Wednesday, January 14, 2009


Roman Polanski
Mr Polanski's screen credits include Tess and Rosemary's Baby

Roman Polanski has "no plans ever to return" to America despite his campaign to dismiss a 1977 US charge of unlawful sex with a minor, his lawyer has said.

His motivation was to ensure that legal system "misconduct" did not go unpunished, Chad Hummel said in papers.

But the film-maker, 75, need not appear in a Los Angeles court, they added.

Mr Polanski has lived in France since fleeing the US in 1978 to avoid facing a prison sentence after pleading guilty to having sex with a 13-year-old girl.

Since then, Mr Polanski has been unable to return to the US for fear of arrest, and has even avoided making films in the UK because of the danger of extradition.


"Mr Polanski has no plans ever to return to the United States," Mr Hummel said in the documents, filed with the Los Angeles County Superior Court.

"But the course of what happens here will have an enduring legacy for the justice system."

The Polish-born director's legal team are basing their bid on a recent documentary about the case which they say revealed that "judicial and prosecutorial misconduct... so distorted the legal process that the interests of justice can only be served with complete dismissal of the case".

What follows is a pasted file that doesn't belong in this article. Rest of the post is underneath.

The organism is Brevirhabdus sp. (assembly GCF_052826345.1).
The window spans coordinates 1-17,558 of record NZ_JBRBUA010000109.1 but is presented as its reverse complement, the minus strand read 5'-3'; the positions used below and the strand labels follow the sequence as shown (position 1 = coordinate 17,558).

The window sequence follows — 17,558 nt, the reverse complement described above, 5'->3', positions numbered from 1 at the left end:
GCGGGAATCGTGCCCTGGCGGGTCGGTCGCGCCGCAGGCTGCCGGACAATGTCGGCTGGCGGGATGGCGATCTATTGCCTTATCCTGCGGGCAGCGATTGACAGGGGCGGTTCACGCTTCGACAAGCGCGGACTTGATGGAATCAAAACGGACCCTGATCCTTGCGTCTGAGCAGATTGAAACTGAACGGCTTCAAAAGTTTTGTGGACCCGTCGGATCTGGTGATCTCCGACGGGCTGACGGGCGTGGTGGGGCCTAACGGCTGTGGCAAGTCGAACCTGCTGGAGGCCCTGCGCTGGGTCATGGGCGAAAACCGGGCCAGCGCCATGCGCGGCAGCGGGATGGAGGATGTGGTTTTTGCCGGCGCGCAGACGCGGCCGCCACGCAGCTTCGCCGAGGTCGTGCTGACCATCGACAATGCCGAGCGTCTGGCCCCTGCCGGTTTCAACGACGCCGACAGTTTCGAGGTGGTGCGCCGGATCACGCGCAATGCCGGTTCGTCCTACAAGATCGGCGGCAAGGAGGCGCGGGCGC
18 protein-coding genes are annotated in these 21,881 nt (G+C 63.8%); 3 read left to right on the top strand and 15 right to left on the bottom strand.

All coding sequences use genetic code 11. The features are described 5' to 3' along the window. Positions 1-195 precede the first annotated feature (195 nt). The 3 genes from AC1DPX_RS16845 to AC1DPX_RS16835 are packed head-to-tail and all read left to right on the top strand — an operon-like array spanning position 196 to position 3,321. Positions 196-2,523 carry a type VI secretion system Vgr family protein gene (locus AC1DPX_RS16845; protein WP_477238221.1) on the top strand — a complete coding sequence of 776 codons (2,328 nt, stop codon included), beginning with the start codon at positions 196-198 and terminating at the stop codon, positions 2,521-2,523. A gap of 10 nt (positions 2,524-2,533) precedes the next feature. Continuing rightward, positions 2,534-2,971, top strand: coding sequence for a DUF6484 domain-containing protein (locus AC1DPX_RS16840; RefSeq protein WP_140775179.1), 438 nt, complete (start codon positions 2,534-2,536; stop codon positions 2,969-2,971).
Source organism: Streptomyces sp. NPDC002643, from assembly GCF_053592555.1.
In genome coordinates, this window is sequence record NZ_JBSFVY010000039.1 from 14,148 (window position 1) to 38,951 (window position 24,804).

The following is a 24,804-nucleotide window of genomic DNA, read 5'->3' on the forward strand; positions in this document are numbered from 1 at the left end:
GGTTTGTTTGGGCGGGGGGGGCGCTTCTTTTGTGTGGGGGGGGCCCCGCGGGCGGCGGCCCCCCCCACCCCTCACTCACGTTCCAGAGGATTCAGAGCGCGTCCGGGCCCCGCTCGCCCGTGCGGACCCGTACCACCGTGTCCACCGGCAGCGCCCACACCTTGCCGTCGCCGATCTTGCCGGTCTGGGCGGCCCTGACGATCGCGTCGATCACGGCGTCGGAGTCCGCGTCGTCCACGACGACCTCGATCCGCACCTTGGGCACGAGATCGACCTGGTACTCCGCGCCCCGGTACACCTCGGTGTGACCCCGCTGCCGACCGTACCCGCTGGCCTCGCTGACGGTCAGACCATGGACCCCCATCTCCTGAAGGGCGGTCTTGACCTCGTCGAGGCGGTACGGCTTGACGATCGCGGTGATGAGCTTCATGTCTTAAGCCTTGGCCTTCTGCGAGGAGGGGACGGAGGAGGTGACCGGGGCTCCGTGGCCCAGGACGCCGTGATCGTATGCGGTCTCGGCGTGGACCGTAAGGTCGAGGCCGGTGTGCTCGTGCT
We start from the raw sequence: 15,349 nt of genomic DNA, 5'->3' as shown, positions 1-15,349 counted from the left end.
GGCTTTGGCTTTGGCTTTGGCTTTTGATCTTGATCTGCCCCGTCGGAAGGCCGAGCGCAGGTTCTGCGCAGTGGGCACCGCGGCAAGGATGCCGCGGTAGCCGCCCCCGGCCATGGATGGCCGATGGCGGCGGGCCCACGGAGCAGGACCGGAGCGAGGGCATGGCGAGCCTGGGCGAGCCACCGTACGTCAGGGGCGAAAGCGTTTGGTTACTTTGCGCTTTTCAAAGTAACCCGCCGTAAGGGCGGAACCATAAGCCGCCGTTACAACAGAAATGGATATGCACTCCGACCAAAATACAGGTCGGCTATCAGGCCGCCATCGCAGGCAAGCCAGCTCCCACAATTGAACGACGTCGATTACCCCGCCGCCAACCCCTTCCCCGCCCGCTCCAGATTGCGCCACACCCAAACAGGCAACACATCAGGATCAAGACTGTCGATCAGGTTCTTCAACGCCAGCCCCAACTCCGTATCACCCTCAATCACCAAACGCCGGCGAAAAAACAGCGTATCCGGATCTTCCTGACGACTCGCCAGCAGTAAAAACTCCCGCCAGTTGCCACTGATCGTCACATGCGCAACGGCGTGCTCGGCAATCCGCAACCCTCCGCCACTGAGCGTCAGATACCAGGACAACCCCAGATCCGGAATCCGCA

Mr Hummel said the documentary revealed "a pattern of misconduct and improper communications" between the district attorney's office and the judge in the case.

The documentary, Roman Polanski: Wanted and Desired, portrays the late Superior Court Judge Laurence Rittenband as a publicity-seeker, who held several news conferences and extrajudicial meetings about the case.

The judge had planned to change Mr Polanski's already-agreed sentence, Mr Hummel said.

That was why his client had fled the US, he added.

The district attorney's office has made no comment about the matter, saying the legal case is ongoing.

A hearing has been scheduled for 21 January but Mr Polanski could not return without risking arrest.

His legal team say Mr Polanski, who won the best director Oscar in 2002 for holocaust drama The Pianist, does not need to be present for the court to rule on his dismissal motion.

They say he had originally signed a waiver agreeing that he did not need to appear at any hearings related to the case.

Samantha Geimer
Samantha Geimer has called for the case to be dropped
But district attorney's spokeswoman Sandi Gibbons said: "The waiver does not count anymore. There is a warrant out for his arrest."

Mr Polanski's latest submission follows a written declaration to the court by Samantha Geimer - the victim of the statutory rape case - asking that the charges against him be dropped.

She said the continued publication of details of the case "causes harm to me, my husband and children".

She added that the court's insistence that Mr Polanski appeared in court in person on 21 January was "a cruel joke".

"If Polanski cannot stand before the court to make this request, I, as the victim, can and I, as the victim, do," she added.



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